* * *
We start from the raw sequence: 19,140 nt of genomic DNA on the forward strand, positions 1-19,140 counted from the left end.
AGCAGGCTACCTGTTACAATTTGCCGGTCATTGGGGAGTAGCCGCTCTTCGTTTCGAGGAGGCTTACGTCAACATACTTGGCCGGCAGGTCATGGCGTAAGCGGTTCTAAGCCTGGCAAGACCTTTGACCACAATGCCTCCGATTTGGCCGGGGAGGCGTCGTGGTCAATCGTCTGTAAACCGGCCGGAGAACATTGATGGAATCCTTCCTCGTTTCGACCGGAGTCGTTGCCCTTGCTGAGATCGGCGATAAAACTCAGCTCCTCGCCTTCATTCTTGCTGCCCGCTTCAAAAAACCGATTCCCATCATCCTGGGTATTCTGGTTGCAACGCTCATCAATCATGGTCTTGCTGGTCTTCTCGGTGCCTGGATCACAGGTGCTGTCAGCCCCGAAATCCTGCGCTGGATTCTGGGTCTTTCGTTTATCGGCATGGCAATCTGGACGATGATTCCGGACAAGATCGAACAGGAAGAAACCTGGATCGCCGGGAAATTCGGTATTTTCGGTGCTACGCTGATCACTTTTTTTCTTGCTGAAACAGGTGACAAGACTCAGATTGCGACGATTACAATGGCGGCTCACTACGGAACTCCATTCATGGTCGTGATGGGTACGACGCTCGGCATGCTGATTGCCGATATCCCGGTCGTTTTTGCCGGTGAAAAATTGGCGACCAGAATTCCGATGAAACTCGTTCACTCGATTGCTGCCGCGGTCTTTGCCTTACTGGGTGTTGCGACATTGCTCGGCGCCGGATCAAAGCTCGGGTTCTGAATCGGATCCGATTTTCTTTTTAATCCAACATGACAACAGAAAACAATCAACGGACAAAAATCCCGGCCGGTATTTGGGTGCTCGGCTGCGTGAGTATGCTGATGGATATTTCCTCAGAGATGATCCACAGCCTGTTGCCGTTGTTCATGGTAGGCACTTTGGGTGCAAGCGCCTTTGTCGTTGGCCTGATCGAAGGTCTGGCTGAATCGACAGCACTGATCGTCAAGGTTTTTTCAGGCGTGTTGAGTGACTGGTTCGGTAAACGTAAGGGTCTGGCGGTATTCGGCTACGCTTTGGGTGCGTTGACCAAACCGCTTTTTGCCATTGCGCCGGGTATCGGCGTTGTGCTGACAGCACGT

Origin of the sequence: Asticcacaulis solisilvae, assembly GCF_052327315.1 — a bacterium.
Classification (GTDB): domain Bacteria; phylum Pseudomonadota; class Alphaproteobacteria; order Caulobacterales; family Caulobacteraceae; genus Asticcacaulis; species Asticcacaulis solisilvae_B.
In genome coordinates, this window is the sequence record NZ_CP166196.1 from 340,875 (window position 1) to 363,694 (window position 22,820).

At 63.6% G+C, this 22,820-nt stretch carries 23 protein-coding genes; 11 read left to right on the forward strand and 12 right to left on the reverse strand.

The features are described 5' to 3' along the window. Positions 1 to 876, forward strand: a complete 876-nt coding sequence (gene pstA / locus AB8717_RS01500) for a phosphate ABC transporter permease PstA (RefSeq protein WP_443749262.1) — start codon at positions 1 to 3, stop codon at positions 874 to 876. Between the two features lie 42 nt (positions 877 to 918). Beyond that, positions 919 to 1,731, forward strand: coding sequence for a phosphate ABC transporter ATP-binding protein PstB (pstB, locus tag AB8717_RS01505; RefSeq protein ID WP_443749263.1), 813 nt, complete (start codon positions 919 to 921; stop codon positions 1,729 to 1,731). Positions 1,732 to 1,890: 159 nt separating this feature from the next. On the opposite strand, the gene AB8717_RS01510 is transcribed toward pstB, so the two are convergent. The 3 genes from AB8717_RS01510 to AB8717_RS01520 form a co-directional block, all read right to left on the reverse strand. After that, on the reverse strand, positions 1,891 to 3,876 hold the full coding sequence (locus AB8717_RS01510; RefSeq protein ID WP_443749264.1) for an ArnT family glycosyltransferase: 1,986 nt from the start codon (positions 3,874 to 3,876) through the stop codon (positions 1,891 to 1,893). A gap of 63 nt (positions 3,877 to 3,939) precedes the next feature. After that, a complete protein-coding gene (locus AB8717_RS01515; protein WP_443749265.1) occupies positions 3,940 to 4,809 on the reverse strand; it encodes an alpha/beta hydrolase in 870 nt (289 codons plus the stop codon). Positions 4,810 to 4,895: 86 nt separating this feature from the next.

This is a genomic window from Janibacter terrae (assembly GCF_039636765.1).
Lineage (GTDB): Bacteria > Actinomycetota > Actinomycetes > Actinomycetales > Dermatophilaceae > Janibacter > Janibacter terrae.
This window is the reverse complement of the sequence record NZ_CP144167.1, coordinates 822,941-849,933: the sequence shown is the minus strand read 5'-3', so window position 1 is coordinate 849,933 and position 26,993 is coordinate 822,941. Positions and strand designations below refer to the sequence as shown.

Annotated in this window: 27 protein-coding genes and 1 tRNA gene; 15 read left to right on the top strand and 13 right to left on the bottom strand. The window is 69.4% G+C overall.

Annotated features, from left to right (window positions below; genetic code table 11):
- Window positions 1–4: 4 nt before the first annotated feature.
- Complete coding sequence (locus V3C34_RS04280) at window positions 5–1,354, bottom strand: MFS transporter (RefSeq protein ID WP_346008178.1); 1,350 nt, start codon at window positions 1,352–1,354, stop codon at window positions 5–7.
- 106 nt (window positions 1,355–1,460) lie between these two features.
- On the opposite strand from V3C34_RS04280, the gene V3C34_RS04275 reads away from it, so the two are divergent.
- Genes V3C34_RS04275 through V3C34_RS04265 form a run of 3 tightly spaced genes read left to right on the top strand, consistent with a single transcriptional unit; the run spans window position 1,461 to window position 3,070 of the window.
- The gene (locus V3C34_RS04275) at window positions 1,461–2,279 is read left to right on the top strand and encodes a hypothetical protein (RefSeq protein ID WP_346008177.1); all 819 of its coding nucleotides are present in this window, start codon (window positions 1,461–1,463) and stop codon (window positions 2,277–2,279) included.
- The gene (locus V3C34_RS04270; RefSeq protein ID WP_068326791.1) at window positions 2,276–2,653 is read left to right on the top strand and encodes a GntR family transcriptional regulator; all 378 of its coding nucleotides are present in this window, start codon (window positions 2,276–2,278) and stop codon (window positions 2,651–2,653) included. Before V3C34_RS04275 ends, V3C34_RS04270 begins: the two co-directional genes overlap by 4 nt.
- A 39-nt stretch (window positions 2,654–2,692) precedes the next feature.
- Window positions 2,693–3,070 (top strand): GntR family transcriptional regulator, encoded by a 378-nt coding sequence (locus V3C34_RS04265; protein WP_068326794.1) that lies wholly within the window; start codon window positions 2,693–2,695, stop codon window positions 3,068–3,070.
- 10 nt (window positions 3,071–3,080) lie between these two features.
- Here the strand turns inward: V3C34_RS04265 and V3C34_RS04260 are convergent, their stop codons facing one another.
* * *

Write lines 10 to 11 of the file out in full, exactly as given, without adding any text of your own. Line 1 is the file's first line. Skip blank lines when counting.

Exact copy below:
This window is the reverse complement of the sequence record NZ_CP144167.1, coordinates 822,941-849,933: the sequence shown is the minus strand read 5'-3', so window position 1 is coordinate 849,933 and position 26,993 is coordinate 822,941. Positions and strand designations below refer to the sequence as shown.

Annotated in this window: 27 protein-coding genes and 1 tRNA gene; 15 read left to right on the top strand and 13 right to left on the bottom strand. The window is 69.4% G+C overall.